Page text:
In fact, Sutherin holds monthly meetings with area bank representatives, the FBI and Secret Service to discuss the most current frauds. He also makes sure that frauds are publicized in the newspaper and television. But no matter how much this issue is in the news, there always seems to be people who fall victim to obvious scams, he said.
...
They start by looking in your mailbox to learn where you bank, Sutherin said. "They might call you and say, 'This is so and so with Fifth Third Bank, and I'm calling to notify you that there's an issue with your account. First, I'll need to verify your account information, and then ask you for your account information,'" Sutherin said.


But if there is a mystery ...

www.northernexpress.com [cached]

But if there is a mystery shopping provider in Northern Michigan, it's a mystery to Derek Sutherin, a Traverse City detective who has investigated these scams for years. His advice: If you see an ad for a mystery shopper—especially if it's written in poor English—avoid it like a bad novel. Here's how it works: Just like a legitimate mystery shopper, you'll be asked to visit and evaluate several local businesses. But in the scam case, they're advertised more as dream jobs: Excellent money, part-time, and very flexible work hours. With the scam scheme, you'll receive—at some point—a cashier's check or money order for a large amount of money. The check is usually drawn on a well-known corporation such as Northwest Airlines or Wal-Mart. It makes no logical sense and might serve as a big tip-off, Sutherin said. You'll be told the check constitutes your weekly salary as well as money required to make purchases at the businesses you'll be spying on, Sutherin said.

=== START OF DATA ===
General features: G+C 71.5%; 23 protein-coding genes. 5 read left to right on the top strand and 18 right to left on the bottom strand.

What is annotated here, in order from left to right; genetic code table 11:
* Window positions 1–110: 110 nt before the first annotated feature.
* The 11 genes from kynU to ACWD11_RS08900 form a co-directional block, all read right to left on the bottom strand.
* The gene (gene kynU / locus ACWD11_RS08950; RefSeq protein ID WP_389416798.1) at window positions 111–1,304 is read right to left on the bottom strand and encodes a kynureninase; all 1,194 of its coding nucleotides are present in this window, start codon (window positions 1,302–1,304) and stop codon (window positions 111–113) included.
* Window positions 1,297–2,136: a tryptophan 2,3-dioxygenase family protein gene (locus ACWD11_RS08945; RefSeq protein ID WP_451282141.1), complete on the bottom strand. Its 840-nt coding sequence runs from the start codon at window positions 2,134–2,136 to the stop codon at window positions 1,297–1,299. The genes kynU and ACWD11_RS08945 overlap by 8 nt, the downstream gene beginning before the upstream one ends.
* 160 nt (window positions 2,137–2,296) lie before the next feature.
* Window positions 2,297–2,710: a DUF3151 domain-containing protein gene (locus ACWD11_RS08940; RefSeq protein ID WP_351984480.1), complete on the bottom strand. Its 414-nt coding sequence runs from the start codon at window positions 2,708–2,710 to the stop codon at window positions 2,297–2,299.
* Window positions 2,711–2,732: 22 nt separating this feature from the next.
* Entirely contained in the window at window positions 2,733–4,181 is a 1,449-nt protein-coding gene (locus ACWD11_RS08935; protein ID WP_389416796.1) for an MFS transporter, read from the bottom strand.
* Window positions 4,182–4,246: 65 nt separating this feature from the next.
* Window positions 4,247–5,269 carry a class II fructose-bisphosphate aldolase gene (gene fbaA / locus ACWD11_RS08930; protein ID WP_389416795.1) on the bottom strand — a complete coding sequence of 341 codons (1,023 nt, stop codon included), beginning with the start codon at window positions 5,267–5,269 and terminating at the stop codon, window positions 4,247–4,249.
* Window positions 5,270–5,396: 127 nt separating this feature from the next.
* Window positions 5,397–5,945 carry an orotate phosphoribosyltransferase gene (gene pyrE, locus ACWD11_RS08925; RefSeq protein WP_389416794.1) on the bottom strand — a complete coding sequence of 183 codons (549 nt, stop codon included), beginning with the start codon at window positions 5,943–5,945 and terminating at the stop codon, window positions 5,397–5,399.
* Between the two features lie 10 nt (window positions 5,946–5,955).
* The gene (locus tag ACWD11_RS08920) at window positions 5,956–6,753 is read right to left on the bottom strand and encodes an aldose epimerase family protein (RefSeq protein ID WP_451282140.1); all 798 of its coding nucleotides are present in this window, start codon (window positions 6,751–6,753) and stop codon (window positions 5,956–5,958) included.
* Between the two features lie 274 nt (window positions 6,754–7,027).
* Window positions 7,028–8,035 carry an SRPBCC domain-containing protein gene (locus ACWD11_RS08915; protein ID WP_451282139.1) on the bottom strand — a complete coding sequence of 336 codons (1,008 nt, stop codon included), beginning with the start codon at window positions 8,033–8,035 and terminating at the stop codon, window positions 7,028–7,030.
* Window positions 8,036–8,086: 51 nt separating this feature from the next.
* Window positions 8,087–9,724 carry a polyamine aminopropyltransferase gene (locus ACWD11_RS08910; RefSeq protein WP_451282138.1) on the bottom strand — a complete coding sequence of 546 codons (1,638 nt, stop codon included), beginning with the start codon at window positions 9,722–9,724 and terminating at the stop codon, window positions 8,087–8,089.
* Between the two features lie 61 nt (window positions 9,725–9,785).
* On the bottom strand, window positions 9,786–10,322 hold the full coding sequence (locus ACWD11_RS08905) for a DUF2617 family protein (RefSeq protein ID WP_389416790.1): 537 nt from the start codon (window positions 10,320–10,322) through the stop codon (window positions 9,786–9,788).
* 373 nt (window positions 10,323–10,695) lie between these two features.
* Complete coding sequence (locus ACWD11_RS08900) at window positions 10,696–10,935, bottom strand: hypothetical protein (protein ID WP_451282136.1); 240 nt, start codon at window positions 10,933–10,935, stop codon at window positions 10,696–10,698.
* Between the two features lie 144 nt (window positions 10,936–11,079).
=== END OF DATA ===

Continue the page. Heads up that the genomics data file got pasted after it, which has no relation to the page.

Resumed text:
...
The bank will have to reimburse the corporation, and then call on the mystery shopper to make good on the check, Sutherin said. "They'll tell them they want their money back and they'll freeze the account until they get it," he said.
...
Fortunately, the Western Union offices in Northern Michigan are familiar with the scam routine and will often slow down the transaction or alert the victim, Sutherin said.


Often scammers visit websites such as ...

www.northernexpress.com [cached]

Often scammers visit websites such as match.com and develop a strong relationship with their victim before moving in, said Traverse City Detective Derek Sutherin. A Suttons Bay woman, single and lonely, sought out friendship on an Internet chat room. A gentleman she "met" seemed like an interesting guy, writing about a bridge he was building in Africa. As their relationship bloomed, they talked about marriage and money. Out of kindness, he sent her five or six money orders from Wal-Mart. He told her she could cash them and then wire back a fraction of the check amount to him in Africa. But when the woman tried to open checking accounts in Leelanau and Grand Traverse counties with the money orders, she was stunned to find out they were fraudulent.

...
In fact, Sutherin holds monthly meetings with area bank representatives, the FBI and Secret Service to discuss the most current frauds. He also makes sure that frauds are publicized in the newspaper and television. But no matter how much this issue is in the news, there always seems to be people who fall victim to obvious scams, he said.
...
They start by looking in your mailbox to learn where you bank, Sutherin said. "They might call you and say, ‘This is so and so with Fifth Third Bank, and I'm calling to notify you that there's an issue with your account. First, I'll need to verify your account information, and then ask you for your account information,'" Sutherin said.